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Alumnus arrested, jailed afet breaking windows

By Andrea Lamberti

A mentally-ill graduate of MIT smashed most of the lower windows in Lobby 7 with a metal pipe yesterday at approximately 3:40 pm.

Two individuals outside Lobby 7 stopped Lawrence J. Dunn '83 while he was breaking the windows and the windows in four of the six doors, witnesses said. Minutes later, Campus Police officers arrested Dunn.

Dunn was charged with malicious destruction of property over $250, breaking windows in a building, and disorderly conduct, Campus Police Chief Anne P. Glavin said. Dunn, currently in the custody of the Cambridge Police, will be arraigned in court tomorrow.

The former biology student had performed similar acts of vandalism Wednesday night, according to Associate Dean for Student Affairs Robert M. Randolph. Dunn had broken windows in the same place with a piece of metal, and those windows were fixed yesterday morning.

Dunn was arrested Wednesday night, and arraigned in court yesterday morning. Approximately ten minutes after the court released him yesterday, he attacked the windows again, Randolph said.

"They fixed [the windows] this morning; I guess that really irritated him," Randolph said, as a possible explanation of Dunn's actions. In a conversation Wednesday evening, Dunn told Randolph that he was going to break the windows.

According to Randolph, who said that Dunn's motive was "not rational at all," Dunn told him "they'll never listen, they'll never listen, they'll just never listen, so I'm going to break the windows."

Randolph informed the Campus Police of Dunn's intentions, but by the time they arrived at the scene, Dunn "had broken the windows," Randolph said.

Illness began in

graduate school

According to Randolph, Dunn has been mentally ill for some time. He has been "in and out of the hospital, [and] in and out of treatment," Randolph said. Dunn has been living at the Pine Street Inn, a homeless shelter in Boston.

Recently, since his arrival in the Boston area about 18 months ago, Dunn "has been harassing a number of people at the Institute through the mail," Randolph added.

"The harassment has been a concern of the community for some time. It's been particularly focused" on people in the Department of Biology and the Whitehead Institute, Randolph said.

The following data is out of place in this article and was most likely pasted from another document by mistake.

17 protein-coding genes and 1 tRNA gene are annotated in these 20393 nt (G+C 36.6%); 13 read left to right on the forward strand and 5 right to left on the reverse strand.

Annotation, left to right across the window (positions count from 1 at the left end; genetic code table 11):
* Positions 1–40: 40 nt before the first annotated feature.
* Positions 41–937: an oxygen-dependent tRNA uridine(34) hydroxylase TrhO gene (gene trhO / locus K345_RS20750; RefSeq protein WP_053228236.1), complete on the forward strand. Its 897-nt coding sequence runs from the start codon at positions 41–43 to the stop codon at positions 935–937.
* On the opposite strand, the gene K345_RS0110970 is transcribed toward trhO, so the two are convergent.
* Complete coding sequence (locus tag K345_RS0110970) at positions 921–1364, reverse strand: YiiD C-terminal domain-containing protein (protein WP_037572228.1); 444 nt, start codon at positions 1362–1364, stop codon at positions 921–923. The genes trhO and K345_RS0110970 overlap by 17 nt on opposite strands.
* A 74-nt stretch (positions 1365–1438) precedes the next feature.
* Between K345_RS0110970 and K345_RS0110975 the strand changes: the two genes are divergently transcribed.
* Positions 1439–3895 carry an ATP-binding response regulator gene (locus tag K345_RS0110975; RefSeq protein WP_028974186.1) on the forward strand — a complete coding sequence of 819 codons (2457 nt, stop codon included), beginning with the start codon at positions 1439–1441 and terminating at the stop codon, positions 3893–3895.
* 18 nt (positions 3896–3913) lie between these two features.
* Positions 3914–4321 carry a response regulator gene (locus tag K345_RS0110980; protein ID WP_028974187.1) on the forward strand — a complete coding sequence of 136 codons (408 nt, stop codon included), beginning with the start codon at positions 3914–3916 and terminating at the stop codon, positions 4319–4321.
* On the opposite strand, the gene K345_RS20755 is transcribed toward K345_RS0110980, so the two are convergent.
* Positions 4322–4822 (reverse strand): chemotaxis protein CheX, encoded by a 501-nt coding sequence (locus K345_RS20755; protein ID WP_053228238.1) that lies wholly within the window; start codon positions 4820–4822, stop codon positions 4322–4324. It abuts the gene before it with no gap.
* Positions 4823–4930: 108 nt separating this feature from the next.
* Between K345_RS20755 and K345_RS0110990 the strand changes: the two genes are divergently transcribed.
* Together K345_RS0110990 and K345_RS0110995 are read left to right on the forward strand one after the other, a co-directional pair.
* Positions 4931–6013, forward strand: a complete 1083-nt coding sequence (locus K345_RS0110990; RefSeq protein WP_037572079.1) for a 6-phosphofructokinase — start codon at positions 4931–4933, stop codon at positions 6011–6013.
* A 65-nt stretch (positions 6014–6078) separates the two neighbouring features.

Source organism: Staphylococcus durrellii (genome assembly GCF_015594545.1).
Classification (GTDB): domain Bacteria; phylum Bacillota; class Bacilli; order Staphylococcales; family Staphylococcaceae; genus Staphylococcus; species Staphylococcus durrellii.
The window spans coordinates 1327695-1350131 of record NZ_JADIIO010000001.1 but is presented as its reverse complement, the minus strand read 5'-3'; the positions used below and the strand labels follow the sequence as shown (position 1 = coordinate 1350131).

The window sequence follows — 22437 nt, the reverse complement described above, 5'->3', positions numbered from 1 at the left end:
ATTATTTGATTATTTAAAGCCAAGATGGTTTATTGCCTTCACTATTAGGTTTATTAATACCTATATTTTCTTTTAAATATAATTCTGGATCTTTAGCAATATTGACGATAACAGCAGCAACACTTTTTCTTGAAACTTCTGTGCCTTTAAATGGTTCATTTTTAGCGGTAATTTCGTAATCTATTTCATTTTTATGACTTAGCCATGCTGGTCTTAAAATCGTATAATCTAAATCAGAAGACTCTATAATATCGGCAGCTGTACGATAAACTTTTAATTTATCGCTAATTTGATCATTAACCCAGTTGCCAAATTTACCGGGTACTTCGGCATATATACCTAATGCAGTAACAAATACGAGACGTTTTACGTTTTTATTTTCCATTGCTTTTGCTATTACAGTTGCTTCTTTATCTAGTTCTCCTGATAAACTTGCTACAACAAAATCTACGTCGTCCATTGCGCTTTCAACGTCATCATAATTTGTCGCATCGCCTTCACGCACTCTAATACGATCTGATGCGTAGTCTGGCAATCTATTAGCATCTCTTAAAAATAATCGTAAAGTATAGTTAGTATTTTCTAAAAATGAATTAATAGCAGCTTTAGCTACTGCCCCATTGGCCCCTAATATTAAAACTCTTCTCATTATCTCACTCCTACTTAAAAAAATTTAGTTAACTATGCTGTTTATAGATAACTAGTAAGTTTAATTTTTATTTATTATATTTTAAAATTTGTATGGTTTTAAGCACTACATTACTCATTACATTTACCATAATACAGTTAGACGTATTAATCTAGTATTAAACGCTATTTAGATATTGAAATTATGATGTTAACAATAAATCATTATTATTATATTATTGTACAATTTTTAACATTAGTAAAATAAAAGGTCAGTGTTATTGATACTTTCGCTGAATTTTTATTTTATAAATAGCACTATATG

"The harassment has not been threatening up to this point," he added.

Dunn represents "one of the dimensions of homelessness," Randolph explained, because he is "not sick enough to be in a hospital, but not well enough to function."

According to Randolph, Dunn's mental illness began to affect him when he was in graduate school at the University of California, Berkeley, in the Department of Molecular Biology. He worked for some time after that, and he returned to the Boston area about 18 months ago.

One witness said that while Dunn was hitting the windows, he "seemed very angry at the institution; from his expression, he definitely looked very angry about something."

"I hope that he'll be committed for observation in a state hospital, [and that] he'll get some help, basically," Randolph said.

By Naomi Strubel

About 50 students are enrolled in SP02 this semester, the second in the two-term SP01/SP02 sequence that combines general chemistry, solid state chemistry and biology. About two times that number were enrolled in SP01 last fall.

The faculty approved the experimental sequence last spring, citing the rising importance of biology. The two-term course will be taught for two years, at which time its feasibility for conversion to the Institute core curriculum will be evaluated. If approved, it would replace the one-term chemistry requirement and add an extra term to the Science Requirement.

The Committee on the Science Requirement is "quite happy with what [it has] seen," of SP01/SP02, said Hartley Rogers Jr., chair of the committee.

Regarding the drop in enrollment from the fall to the spring, the professors teaching the course speculated that SP02 was crowded out because there is a tendency among second-term freshmen to start taking classes in their majors, and that limits the number of "extra" classes they can take.

SP01 is accepted for the Science Requirement in chemistry, and SP02 is accepted as a Science Distribution subject.

A preference from

5.11 students